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Lawyers tackle FG’s plan to spend $311m Abacha loot

Lawyers tackle FG’s plan to spend $311m Abacha loot

Some Nigeria lawyers have tackled the Federal Government’s plan for the $311m Abacha loot returned to the country.

The FG after receiving the money on Monday from the United States and the Bailiwick of Jersey, announced that it would support and assist in expediting the construction of three major infrastructure projects across Nigeria, including the Lagos-Ibadan Expressway, Abuja-Kano Road, and the Second Niger Bridge.

 

The Attorney General of the Federation and Minister of Justice, Abubakar Malami, had said this was based on agreement with the US and Jersey.

A Senior Advocate of Nigeria, Femi Falana, said the money ought to be shared and not kept in the Federation Account by the Federal Government.

“The money does not belong to the Federal Government alone; it belongs to the three tiers of government. So, if money was taken away from the Federation Account and it’s been brought back, it must go to the Federation Account for sharing by the three tiers of government. It can’t be used for funding the budget of the Federal Government alone.

 

“As far as the law is concerned, this money does not belong to the Federal Government so it cannot be used by the FG,” Falana said.

The respected human rights lawyer, who spoke in an interview on Channels TV, said the Federal Government must be ready to refund the money if it went ahead to spend it on the projects.

He also slammed the decision of the Federal Government to enter into an agreement on how the funds would be spent, describing it as an insult to the country.

 

Another legal practitioner, Jiti Ogunye, welcomed the receipt of the money, urging the government to make efforts to recover more looted funds.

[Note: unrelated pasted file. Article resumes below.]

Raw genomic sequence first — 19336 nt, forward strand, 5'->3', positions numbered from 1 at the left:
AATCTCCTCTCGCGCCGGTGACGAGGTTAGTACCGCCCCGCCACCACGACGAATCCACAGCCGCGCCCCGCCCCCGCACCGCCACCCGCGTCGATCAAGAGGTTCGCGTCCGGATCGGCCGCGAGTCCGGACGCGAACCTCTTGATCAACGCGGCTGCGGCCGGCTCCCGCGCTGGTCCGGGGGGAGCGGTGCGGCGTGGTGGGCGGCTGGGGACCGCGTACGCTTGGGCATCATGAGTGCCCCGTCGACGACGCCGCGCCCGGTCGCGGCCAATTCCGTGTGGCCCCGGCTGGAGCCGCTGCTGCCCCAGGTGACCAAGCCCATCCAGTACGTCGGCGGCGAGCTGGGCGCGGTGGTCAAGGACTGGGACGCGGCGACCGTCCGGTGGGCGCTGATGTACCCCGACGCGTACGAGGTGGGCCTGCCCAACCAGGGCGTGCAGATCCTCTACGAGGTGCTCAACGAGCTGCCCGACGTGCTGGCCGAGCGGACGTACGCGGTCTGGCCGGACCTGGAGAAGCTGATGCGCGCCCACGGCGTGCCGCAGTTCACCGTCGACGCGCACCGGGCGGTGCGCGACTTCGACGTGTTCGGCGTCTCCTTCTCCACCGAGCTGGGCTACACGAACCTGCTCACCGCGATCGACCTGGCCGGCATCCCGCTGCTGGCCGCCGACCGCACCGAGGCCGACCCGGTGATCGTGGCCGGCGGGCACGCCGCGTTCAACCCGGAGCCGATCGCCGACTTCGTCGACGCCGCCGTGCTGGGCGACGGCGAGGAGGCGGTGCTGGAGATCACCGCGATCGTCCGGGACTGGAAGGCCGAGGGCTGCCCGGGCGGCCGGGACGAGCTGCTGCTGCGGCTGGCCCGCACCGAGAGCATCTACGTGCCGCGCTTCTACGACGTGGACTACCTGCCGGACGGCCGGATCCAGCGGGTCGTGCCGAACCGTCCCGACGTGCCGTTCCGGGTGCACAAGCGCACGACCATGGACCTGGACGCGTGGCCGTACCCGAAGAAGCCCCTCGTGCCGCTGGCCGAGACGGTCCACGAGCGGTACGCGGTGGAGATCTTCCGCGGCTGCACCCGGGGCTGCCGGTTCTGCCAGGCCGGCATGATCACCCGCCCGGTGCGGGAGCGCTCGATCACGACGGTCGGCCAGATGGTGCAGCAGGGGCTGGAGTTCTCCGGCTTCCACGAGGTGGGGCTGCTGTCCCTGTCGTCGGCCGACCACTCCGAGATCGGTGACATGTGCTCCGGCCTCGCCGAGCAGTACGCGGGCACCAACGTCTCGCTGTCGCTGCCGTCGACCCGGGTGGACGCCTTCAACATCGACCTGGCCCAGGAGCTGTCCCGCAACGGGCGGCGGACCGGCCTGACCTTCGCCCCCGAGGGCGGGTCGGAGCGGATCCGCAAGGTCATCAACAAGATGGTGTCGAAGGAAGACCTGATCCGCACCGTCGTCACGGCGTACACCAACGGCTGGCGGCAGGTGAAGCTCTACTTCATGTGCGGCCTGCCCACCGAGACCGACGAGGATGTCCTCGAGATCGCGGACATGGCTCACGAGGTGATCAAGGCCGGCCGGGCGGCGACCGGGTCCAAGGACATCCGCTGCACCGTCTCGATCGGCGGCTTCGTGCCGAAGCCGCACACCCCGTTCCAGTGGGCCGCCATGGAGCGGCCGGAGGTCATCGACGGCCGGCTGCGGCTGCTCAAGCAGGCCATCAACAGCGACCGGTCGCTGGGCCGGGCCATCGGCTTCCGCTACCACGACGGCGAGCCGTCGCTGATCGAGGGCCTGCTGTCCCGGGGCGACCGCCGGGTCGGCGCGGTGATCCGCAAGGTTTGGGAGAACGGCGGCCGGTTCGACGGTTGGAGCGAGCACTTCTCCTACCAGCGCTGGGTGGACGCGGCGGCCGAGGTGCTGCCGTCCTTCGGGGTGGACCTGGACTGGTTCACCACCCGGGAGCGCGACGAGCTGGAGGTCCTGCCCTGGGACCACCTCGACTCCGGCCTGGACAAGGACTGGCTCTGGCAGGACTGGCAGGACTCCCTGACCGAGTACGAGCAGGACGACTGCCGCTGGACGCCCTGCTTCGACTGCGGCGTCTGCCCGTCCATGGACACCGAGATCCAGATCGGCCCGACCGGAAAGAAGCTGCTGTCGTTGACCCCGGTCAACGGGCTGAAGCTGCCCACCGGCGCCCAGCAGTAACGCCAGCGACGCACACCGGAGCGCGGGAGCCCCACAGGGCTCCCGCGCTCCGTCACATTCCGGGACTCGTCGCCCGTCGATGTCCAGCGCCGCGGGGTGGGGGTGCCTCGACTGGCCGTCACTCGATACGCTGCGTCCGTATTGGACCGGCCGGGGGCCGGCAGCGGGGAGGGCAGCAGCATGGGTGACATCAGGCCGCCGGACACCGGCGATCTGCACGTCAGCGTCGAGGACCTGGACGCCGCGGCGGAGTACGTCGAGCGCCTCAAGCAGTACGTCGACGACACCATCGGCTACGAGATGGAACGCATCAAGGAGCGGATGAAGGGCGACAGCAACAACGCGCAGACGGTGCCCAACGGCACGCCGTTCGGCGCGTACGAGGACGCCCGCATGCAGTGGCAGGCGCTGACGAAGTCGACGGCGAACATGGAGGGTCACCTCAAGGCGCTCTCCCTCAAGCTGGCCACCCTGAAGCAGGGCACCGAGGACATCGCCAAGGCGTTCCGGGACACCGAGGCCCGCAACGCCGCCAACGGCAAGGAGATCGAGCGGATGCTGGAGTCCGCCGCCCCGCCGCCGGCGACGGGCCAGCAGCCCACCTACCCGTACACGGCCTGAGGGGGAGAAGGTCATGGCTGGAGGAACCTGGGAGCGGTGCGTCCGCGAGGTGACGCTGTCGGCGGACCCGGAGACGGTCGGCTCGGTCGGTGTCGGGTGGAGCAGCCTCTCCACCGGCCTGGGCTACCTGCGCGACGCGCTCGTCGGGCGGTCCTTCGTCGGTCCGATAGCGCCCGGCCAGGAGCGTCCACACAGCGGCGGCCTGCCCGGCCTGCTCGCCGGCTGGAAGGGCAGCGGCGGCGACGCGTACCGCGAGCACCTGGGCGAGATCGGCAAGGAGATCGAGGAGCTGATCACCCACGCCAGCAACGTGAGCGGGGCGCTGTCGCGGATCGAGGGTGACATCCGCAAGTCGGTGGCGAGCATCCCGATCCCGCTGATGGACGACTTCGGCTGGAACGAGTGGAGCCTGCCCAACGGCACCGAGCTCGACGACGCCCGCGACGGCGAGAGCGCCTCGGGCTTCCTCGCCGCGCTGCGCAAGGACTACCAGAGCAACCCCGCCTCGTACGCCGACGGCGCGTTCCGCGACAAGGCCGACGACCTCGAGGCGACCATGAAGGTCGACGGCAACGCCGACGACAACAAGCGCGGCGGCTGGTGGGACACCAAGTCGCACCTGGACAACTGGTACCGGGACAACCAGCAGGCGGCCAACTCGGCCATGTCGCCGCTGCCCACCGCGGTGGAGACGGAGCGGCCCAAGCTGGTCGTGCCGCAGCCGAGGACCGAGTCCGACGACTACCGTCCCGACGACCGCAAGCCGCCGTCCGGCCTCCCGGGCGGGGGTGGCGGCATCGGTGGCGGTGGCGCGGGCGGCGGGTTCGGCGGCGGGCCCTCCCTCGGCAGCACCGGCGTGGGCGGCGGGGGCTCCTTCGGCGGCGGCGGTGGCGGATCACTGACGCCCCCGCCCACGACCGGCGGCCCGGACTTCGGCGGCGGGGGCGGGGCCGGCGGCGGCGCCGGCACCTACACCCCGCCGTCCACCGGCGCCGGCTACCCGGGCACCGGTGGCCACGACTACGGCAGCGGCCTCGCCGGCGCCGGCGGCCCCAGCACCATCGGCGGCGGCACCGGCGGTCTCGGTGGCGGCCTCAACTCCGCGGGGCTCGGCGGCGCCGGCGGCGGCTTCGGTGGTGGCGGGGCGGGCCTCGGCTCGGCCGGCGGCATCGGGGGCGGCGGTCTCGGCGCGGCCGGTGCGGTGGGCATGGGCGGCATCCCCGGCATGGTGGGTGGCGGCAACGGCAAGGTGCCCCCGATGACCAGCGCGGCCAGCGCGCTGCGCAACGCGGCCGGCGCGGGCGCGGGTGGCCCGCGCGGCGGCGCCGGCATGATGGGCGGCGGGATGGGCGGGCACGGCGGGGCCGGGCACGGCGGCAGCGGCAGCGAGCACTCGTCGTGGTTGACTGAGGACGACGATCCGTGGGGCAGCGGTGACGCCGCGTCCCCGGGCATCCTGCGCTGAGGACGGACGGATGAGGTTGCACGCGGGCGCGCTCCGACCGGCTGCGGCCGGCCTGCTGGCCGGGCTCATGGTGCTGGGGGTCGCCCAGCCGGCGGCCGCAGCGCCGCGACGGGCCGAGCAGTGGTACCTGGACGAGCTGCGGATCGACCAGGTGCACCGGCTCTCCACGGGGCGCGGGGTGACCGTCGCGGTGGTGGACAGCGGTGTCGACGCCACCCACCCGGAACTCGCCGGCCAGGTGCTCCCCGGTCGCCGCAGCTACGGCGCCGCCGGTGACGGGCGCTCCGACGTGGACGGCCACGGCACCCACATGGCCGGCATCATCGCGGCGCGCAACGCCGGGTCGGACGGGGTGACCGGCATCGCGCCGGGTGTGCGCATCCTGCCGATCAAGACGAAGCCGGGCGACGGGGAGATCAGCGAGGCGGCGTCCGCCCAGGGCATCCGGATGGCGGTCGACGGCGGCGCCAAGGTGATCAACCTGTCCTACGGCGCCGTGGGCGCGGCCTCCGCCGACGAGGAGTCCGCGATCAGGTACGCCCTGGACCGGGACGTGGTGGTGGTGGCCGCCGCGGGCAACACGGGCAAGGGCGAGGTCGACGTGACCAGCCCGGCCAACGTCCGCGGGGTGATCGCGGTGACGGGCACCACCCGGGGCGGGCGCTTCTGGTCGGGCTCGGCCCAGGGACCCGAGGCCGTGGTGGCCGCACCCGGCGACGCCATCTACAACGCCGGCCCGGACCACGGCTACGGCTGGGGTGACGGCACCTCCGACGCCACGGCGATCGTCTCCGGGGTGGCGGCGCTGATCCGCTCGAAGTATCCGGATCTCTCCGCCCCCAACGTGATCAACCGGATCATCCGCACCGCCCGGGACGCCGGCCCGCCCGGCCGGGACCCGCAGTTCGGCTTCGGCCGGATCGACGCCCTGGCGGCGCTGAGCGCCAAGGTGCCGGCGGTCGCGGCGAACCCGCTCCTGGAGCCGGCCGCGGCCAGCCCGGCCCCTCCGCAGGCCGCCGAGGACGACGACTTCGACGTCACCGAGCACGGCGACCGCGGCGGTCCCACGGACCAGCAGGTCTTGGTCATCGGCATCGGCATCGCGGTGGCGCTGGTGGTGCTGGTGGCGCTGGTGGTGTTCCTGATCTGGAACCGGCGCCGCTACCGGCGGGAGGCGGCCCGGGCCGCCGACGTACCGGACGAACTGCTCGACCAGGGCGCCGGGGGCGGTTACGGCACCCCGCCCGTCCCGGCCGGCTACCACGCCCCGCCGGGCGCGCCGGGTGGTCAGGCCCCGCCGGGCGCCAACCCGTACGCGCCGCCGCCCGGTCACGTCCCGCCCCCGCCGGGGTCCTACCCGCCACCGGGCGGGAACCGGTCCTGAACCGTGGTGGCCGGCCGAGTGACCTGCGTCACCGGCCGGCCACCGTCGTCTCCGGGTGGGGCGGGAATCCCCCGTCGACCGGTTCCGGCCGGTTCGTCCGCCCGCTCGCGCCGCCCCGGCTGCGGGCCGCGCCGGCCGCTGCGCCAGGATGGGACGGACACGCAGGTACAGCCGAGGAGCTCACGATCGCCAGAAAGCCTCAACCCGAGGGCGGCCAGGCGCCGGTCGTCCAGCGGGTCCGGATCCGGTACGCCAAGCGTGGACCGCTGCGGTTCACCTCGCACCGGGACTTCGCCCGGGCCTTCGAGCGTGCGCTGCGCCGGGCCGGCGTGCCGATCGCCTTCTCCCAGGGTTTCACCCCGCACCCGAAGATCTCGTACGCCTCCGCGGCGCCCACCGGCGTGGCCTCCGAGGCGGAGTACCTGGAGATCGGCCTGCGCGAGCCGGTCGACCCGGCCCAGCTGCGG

While agreeing with Falana that the money should be paid into the Consolidated Revenue Fund of the Federation Account and shared among the three tiers of the government, said the state governors were dumb.

“They are too unserious to generate a debate or a constitutional question out of it, and make a case for the money to be shared according to the prescription of the law. In any case, what do the state governments do with their statutory monthly allocations? Do they have the morality to insist that the recovered money be shared as we have argued?” he said.

 

Ogunye said the states ought to have challenged the Federal Government at the Supreme Court to determine whether recovered loots belonged to the Federal Government alone, or the federation of Nigeria.

“If the question is determined in favour of the money belonging to the entire country, the states can, in the legal action, obtain an order of mandamus compelling the Federal Government of Nigeria to pay the money into the Federation Account so that it may be shared in accordance with the extant revenue allocation formula,” he added.

 

Ogunye observed that while Nigeria was bound to honour its international agreements, any arrangement that was at variance with the provisions of the Constitution of Nigeria was null and void.

He said, “Nigeria must not break its own laws. No external sovereign can compel Nigeria to willfully violate its own laws.

“It is obvious that the chief concern of the country returning the loot is that the money be prudently spent and not re-looted. Our view is that there shouldn’t be any conflict between prudently and lawfully spending the money. The money can still be prudently spent, if lawfully expended.”

 

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